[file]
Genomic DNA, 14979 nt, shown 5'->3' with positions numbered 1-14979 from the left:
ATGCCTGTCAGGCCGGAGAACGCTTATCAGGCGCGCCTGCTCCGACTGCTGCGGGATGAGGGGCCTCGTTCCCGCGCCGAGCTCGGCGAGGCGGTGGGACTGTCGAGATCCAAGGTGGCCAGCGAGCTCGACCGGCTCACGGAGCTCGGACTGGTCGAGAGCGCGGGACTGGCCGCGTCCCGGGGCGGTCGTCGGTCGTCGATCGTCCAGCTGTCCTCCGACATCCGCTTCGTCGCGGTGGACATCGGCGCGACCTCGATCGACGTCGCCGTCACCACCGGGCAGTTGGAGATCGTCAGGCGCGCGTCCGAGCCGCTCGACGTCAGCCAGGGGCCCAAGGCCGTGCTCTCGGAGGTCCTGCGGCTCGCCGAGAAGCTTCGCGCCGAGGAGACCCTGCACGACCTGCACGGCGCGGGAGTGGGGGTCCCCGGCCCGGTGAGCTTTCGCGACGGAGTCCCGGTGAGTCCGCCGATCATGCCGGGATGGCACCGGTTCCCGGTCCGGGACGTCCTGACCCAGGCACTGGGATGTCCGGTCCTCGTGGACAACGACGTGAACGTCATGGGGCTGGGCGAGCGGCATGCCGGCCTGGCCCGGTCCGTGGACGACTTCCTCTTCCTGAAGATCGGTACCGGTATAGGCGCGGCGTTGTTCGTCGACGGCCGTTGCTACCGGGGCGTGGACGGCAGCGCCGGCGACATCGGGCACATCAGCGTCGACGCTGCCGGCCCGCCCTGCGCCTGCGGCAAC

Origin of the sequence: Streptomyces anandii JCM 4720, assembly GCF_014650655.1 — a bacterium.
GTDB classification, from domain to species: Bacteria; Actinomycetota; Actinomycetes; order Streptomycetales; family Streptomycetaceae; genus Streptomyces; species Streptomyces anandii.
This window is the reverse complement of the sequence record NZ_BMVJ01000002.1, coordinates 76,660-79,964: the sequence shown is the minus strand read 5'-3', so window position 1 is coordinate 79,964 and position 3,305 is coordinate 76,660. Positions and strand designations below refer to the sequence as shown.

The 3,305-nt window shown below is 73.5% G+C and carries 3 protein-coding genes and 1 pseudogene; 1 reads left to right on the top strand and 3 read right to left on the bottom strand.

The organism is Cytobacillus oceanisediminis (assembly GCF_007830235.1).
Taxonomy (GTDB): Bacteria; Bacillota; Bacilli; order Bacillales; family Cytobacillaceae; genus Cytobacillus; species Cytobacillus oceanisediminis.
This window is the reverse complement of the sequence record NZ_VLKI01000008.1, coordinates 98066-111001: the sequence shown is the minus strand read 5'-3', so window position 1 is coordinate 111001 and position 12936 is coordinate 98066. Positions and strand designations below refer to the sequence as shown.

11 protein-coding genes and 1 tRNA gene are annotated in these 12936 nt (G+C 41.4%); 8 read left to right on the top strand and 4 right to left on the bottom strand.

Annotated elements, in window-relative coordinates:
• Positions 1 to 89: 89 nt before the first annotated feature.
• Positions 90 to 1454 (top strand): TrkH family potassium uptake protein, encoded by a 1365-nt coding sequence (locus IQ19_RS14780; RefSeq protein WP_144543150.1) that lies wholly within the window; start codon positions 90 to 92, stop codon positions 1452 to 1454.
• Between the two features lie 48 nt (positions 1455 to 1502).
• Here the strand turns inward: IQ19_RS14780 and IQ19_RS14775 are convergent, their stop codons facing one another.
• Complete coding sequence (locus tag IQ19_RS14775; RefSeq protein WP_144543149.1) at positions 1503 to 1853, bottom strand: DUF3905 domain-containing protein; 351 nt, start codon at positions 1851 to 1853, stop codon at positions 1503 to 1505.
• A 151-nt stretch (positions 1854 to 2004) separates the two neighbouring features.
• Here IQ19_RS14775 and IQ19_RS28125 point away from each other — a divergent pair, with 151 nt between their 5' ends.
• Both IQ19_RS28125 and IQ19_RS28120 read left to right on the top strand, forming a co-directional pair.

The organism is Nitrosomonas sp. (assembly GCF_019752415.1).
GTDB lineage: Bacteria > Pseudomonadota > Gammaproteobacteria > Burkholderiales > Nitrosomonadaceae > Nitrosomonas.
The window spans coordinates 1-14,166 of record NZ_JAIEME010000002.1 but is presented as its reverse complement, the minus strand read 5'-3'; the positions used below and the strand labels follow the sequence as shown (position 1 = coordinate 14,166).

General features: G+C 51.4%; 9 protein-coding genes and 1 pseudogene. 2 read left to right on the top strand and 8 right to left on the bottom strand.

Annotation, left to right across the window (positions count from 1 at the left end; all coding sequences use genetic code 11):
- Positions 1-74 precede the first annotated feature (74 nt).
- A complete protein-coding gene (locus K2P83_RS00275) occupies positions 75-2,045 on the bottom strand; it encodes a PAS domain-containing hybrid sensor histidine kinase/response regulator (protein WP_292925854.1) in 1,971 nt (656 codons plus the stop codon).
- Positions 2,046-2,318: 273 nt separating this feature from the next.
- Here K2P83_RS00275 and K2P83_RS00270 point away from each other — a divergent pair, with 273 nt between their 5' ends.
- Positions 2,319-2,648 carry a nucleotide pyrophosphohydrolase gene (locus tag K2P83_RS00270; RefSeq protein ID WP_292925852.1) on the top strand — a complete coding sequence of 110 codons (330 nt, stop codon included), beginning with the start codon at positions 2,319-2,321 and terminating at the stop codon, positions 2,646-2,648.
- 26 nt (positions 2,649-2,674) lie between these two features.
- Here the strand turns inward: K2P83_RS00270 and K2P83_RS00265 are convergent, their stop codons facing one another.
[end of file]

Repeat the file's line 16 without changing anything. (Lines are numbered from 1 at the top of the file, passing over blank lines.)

• Complete coding sequence (locus tag IQ19_RS14775; RefSeq protein WP_144543149.1) at positions 1503 to 1853, bottom strand: DUF3905 domain-containing protein; 351 nt, start codon at positions 1851 to 1853, stop codon at positions 1503 to 1505.